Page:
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Miami -- The Miami-Dade Health Department told swimmers to stay out of the water at 12 Miami-area beaches this week because of high levels of bacteria.
Health officials said water samples are analyzed weekly for fecal coliform and enterococci that normally inhabit the intestinal tract of humans and animals and may cause human disease, infections or illness.
Fecal pollution may come from storm water run-off, wildlife, pets and human sewage, the agency said Wednesday in a release.
Two consecutive samples taken at each of the 12 beaches exceeded the state's recommended standard for fecal coliform of 400 colony-forming units per 100 ml of marine water.
The no-swim advisories were issued at Golden Beach, Sunny Isles Beach Pier Park, Oleta Park-Swimming Area, Haulover Beach Park, 93rd Street in Surfside, 74th Street Beach, 53rd Street Beach, 21st Street Beach, South Pointe Park, Hobie/Dog Beach, Crandon Park Beach and Matheson Hammock.
You've probably heard of the "January Effect," the phenomenon that seemingly causes stocks, particularly small caps, to surge in the first month of the year. In theory, investors and institutions sell securities in December for tax-harvesting reasons, then buy them back the following month, causing them to jump in price.
Cleveland -- Cliff Lee turned in a much-needed outstanding start Thursday in lifting the Cleveland Indians to a 4-1 victory over San Francisco.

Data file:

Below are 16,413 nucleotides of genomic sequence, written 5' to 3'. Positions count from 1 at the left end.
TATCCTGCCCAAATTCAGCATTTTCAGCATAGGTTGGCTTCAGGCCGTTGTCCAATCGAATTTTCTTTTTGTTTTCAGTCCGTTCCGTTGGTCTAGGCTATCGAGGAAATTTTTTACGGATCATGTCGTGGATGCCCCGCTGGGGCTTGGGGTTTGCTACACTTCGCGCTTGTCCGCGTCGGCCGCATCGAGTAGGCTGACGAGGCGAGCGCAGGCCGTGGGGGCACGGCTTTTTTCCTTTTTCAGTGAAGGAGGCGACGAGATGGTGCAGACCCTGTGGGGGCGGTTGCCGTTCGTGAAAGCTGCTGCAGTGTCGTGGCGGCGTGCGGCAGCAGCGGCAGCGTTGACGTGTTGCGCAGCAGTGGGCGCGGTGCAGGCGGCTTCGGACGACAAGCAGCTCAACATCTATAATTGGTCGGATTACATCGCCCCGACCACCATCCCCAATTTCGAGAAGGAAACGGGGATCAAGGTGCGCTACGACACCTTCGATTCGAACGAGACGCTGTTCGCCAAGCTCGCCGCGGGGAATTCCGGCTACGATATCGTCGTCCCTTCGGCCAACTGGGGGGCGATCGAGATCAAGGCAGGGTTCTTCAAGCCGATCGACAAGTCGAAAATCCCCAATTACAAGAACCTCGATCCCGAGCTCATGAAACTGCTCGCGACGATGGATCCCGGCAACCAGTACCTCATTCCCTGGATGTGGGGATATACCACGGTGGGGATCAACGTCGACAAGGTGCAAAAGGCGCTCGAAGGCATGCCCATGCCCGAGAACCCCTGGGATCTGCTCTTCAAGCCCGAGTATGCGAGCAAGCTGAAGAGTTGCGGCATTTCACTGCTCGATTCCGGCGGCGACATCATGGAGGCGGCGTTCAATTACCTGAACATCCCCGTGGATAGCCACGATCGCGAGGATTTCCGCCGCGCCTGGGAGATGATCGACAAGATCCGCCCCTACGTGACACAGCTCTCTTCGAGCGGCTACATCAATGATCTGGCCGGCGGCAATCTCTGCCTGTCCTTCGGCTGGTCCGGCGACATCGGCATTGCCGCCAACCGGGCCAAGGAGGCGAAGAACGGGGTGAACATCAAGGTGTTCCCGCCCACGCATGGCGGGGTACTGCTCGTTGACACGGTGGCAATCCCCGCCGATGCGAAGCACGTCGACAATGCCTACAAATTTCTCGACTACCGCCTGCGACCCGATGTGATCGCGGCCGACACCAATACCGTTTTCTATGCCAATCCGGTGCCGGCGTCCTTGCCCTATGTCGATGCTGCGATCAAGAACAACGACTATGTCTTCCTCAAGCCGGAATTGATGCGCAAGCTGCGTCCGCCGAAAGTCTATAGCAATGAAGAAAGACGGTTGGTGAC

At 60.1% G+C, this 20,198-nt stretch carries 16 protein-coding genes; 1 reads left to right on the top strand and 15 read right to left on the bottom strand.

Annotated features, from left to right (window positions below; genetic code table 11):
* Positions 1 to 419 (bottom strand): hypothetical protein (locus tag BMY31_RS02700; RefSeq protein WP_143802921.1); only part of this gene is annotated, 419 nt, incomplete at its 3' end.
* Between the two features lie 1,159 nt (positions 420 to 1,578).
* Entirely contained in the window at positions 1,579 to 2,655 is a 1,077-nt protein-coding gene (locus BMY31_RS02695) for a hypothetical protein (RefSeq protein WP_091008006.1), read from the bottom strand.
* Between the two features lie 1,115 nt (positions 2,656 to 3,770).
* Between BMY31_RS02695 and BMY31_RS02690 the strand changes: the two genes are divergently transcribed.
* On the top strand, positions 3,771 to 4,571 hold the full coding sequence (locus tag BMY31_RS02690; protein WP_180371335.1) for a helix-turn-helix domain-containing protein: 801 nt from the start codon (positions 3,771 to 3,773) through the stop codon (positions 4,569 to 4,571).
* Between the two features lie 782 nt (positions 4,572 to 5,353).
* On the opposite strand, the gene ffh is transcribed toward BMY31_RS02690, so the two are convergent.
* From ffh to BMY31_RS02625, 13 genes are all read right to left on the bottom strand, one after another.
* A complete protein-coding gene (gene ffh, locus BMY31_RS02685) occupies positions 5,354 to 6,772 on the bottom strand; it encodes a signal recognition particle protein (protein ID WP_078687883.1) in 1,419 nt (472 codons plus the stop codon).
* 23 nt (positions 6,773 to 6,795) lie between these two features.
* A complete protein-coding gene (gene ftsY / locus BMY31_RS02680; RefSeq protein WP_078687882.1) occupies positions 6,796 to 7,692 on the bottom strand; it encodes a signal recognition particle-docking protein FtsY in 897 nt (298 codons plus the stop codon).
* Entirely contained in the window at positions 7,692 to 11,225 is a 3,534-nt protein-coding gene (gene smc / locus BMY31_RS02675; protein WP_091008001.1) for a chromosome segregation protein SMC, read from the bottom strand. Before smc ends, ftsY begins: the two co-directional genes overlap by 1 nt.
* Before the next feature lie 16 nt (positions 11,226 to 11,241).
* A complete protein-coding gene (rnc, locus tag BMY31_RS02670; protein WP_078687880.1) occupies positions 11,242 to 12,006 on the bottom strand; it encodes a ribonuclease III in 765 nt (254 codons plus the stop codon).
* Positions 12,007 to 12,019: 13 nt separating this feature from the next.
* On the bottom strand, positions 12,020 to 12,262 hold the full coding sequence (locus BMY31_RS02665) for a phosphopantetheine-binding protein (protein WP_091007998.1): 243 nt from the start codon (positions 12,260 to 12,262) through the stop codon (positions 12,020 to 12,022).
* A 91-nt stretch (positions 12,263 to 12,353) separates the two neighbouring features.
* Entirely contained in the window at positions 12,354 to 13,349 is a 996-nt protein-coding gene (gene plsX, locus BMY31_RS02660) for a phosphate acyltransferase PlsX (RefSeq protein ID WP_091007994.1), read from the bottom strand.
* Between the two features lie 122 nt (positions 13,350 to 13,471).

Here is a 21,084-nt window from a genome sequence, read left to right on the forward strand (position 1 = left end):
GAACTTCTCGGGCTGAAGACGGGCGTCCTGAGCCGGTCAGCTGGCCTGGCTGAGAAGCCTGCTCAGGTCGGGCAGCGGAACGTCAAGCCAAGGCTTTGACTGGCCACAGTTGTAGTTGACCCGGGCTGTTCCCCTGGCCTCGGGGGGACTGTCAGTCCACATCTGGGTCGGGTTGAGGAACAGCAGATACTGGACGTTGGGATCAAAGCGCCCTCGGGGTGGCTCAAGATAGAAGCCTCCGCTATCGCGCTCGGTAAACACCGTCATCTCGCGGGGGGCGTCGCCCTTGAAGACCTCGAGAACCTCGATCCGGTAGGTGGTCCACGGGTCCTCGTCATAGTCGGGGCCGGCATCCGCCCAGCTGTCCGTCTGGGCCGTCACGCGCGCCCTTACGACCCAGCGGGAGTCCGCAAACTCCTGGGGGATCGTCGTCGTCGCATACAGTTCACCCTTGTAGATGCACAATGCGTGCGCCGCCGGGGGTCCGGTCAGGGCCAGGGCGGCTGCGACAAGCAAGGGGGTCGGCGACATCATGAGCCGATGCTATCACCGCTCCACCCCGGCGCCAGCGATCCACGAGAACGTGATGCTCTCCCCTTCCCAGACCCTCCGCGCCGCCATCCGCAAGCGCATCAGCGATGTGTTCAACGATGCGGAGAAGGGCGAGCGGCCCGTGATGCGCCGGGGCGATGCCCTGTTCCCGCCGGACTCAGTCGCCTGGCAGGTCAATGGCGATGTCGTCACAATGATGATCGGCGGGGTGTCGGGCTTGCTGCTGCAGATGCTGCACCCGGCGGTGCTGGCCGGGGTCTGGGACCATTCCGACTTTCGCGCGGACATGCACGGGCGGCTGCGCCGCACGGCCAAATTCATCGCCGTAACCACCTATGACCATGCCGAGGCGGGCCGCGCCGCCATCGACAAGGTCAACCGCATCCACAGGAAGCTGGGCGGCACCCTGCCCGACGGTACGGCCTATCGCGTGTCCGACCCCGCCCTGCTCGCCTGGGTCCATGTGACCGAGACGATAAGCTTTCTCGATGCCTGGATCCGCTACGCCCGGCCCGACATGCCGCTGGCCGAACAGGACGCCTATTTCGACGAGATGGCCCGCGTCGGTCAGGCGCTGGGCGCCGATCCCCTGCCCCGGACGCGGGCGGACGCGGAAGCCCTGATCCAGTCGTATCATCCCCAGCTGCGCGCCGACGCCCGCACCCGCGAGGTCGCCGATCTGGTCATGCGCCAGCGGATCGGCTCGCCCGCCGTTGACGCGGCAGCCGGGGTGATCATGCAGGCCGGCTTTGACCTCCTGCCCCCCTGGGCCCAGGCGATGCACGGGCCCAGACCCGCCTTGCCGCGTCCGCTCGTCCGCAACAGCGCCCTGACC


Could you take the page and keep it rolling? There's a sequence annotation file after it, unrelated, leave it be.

The Indians had lost three in a row and six out of eight, but Lee (11-1) remained unbeaten in his last seven starts. He allowed a run on four hits over eight innings, striking out 11 in a game that was delayed by rain at the start for 90 minutes.
Lee has gone at least five innings in every start this year.
Joe Borowski worked the ninth for his sixth save.
Cleveland scored three times in the third, with Jamey Carroll driving in one run with a triple and Jhonny Peralta's double bringing in two more. Carroll singled in the Indians' final run in the fourth.
The loss went to Matt Cain (4-6), who allowed eight hits and four runs in five innings. He had won two of his previous three starts.
Los Angeles -- Hollywood actor Verne Troyer, currently appearing in "The Love Guru," is suing TMZ for $20 million for airing clips of what he claims was a stolen sex tape.
TMZ said Troyer, who also played Mini Me in the "Austin Powers" flicks, has accused the company of violating his rights by publishing and airing on its Web site and television program portions of a sex tape Troyer made with a 22-year-old aspiring model.
The lawsuit was filed Thursday in U.S. District Court in Los Angeles and alleges TMZ violated the actor's rights to privacy and publicity, infringed upon his copyright and trademark and misappropriated his name and likeness.
Troyer is asking for damages and also requested an injunction prohibiting further dissemination of the video, TMZ said.
Based on the aggregated intelligence of 110,000 investors participating in Motley Fool CAPS, the Fool's investing community, Procter & Gamble (NYSE: PG) has earned a coveted five-star ranking. Our data has shown that five-star stocks outperform the market by a significant margin; conversely, one-star stocks have woefully lagged the market average.
We've all heard of the "death rattle," the last gasp from a lost soul's lungs. Sometimes, we seem to hear it from the companies in which we invest. Revenue dries up. Margins contract. Profits evaporate. All these signs suggest that their condition is worsening -- a financial death rattle, if you will.
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